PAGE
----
AMERICAN philosopher and poet Ralph Waldo Emerson once said: "Service is one of the greatest compensations in life that no person can help another without helping themselves."
In other words, true service comes from the heart and must be given willingly and with passion.
Imagine the following scenario: You are greeted by an irate customer, angry boss and impatient co-worker, who all demand that you help them with something. To make things worse, lunch tastes terrible.
Back at work, you find that your boss is upset over something that was not your fault. Later, one of your colleagues on the afternoon shift calls in sick and you are asked to stay late. By the time you leave your office, you are feeling miserable and asking yourself, "Why me?"
One possibility is that your Reticular Activating System (RAS) is attracting these circumstances. A person's RAS kicks in when his subconscious mind is activated, and it focuses on an object, possibility or outcome.
Returning to the earlier scenario, a bad start to the day may affect how you perceive events that follow - rude customers, lousy food and sick colleague. Everything seems to be a conspiracy to make life difficult for you.
If you are able to counter these irrational thoughts with a positive attitude, you will feel less like a victim.
When you encounter an irate customer, tell yourself that it is an opportunity to correct a service lapse or to conduct a service recovery to win over the customer. This empowers you to take control of the situation and resolve it.
The service provider must be someone who loves to make others happy and feel rewarded when a customer is satisfied. He must be passionate about seeing a smile on the faces of the people he serves.
According to training consultant Barbara Grantz, "everyone can make a difference and create memories for their customers that will motivate them to come back".
You can do so by adding a personal touch. Think of something you can do for your customers to make them feel important. Customers will remember your thoughtfulness and come back to look for you.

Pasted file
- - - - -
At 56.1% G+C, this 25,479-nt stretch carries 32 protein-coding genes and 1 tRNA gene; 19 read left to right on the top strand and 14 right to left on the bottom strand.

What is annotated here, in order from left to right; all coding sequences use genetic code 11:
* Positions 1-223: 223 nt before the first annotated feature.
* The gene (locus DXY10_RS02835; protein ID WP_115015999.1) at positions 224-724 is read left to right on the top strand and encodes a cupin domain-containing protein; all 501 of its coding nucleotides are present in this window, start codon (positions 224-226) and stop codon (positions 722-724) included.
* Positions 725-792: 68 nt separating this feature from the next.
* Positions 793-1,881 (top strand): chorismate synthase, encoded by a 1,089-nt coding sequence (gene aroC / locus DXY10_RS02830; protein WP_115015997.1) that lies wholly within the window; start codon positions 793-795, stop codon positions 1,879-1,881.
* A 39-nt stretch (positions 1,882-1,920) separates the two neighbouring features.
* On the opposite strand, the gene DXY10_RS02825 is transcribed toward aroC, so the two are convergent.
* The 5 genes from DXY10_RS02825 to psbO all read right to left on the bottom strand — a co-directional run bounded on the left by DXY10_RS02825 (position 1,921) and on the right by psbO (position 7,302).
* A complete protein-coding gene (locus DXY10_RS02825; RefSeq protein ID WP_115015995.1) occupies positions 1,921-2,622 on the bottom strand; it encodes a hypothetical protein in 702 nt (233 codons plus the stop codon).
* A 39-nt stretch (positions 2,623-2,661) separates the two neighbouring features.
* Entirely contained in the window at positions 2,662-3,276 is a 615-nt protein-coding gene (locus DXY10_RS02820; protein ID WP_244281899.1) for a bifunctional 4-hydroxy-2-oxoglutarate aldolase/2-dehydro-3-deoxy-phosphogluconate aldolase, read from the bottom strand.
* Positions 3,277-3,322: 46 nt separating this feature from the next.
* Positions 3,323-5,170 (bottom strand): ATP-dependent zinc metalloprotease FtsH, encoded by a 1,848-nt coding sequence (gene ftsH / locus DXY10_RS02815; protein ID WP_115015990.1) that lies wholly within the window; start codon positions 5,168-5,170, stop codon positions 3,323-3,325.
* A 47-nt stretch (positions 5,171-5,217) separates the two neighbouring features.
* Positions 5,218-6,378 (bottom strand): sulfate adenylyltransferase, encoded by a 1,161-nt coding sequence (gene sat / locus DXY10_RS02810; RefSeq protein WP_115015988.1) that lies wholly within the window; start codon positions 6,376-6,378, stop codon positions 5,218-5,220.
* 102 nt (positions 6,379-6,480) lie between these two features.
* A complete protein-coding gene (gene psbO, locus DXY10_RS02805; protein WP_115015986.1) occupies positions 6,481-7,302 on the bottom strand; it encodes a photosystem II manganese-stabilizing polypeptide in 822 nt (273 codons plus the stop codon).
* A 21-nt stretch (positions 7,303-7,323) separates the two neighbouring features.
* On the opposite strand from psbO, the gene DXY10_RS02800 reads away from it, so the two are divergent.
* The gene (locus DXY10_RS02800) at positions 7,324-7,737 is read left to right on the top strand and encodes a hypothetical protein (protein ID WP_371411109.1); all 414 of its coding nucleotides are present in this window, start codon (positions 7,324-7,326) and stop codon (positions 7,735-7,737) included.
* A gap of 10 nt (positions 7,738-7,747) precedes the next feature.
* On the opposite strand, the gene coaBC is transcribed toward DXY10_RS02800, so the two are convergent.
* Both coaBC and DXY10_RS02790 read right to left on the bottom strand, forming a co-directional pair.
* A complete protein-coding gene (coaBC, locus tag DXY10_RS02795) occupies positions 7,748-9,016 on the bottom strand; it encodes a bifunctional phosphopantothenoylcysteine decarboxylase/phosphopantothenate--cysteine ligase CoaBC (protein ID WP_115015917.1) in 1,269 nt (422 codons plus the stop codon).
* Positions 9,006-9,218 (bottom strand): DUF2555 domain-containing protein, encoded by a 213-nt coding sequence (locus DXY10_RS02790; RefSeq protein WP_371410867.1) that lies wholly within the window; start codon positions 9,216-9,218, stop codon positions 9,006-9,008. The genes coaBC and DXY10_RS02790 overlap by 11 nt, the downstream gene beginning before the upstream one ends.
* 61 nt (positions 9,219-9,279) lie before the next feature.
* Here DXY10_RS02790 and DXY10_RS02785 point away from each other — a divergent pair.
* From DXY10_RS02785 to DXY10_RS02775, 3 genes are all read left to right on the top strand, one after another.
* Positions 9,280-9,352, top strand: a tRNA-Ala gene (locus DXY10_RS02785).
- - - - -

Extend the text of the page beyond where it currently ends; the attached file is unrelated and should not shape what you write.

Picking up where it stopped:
Rules of engagement
Motivational speaker Arthur F. Carmazzi said: "Fulfilment is taking what is in your environment for what it is, and not for what it should be."
Encoded assumptions are formed by your values, beliefs and cultural practices. They represent what you think the world should be and how people should behave. Most people have encoded assumptions, such as customers should be polite and understanding at all times or they should demand for a compensation only for serious service lapses.
When these assumptions are violated, you react with rules of engagement. These are our subconscious reactions. Examples include complaining about how bad a customer is to your colleagues, blaming your co-workers for initiating the problem or getting frustrated, withdrawn or angry.
Change your assumptions
Understanding how the brain works can shed some light on negative behaviour and how to avoid it when dealing with customers.
Directive communication psychology studies how people act and react to the environment. The oldest and smallest part of the human brain, referred to as the reptilian brain or the R-Complex, is associated with rage, aggression and basic survival "fight or flight" responses.
When encoded assumptions are violated - for example, when a customer starts shouting at you - your R-Complex instinctively prompts you to respond with rage as your circle of tolerance reduces.
This is where your brain's "grey matter" - responsible for enhanced thinking skills - comes to the rescue. It allows you to accept that your encoded assumptions are not reality but a set of ideals you aspire to.
When your assumptions change, so do your reactive rules of engagement, and your circle of tolerance expands. This allows you to handle any tough situation with a rational response and a smile, providing service excellence while experiencing personal fulfilment in the process.